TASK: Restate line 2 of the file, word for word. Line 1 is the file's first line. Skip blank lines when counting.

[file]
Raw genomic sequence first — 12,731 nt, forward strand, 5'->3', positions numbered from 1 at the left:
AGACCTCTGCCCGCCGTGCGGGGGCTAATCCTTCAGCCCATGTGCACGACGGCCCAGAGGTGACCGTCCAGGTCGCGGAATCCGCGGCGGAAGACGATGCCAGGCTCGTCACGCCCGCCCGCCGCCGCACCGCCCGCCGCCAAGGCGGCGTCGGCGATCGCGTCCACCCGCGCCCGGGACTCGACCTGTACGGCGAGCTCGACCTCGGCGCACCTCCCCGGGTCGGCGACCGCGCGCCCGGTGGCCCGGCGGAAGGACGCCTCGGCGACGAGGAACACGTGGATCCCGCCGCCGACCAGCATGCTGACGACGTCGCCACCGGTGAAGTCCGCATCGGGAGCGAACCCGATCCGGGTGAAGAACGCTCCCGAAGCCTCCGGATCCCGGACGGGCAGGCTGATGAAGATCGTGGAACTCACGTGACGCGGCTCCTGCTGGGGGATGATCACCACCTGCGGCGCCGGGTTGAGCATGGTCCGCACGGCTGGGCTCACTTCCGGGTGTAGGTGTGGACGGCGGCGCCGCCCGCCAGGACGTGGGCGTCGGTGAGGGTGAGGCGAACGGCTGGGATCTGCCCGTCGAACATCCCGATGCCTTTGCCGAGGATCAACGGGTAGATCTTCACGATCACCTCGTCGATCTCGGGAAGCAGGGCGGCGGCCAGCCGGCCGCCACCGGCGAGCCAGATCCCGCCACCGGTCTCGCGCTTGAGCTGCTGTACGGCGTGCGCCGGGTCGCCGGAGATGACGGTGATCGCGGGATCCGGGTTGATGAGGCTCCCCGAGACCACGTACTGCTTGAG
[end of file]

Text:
AGACCTCTGCCCGCCGTGCGGGGGCTAATCCTTCAGCCCATGTGCACGACGGCCCAGAGGTGACCGTCCAGGTCGCGGAATCCGCGGCGGAAGACGATGCCAGGCTCGTCACGCCCGCCCGCCGCCGCACCGCCCGCCGCCAAGGCGGCGTCGGCGATCGCGTCCACCCGCGCCCGGGACTCGACCTGTACGGCGAGCTCGACCTCGGCGCACCTCCCCGGGTCGGCGACCGCGCGCCCGGTGGCCCGGCGGAAGGACGCCTCGGCGACGAGGAACACGTGGATCCCGCCGCCGACCAGCATGCTGACGACGTCGCCACCGGTGAAGTCCGCATCGGGAGCGAACCCGATCCGGGTGAAGAACGCTCCCGAAGCCTCCGGATCCCGGACGGGCAGGCTGATGAAGATCGTGGAACTCACGTGACGCGGCTCCTGCTGGGGGATGATCACCACCTGCGGCGCCGGGTTGAGCATGGTCCGCACGGCTGGGCTCACTTCCGGGTGTAGGTGTGGACGGCGGCGCCGCCCGCCAGGACGTGGGCGTCGGTGAGGGTGAGGCGAACGGCTGGGATCTGCCCGTCGAACATCCCGATGCCTTTGCCGAGGATCAACGGGTAGATCTTCACGATCACCTCGTCGATCTCGGGAAGCAGGGCGGCGGCCAGCCGGCCGCCACCGGCGAGCCAGATCCCGCCACCGGTCTCGCGCTTGAGCTGCTGTACGGCGTGCGCCGGGTCGCCGGAGATGACGGTGATCGCGGGATCCGGGTTGATGAGGCTCCCCGAGACCACGTACTGCTTGAG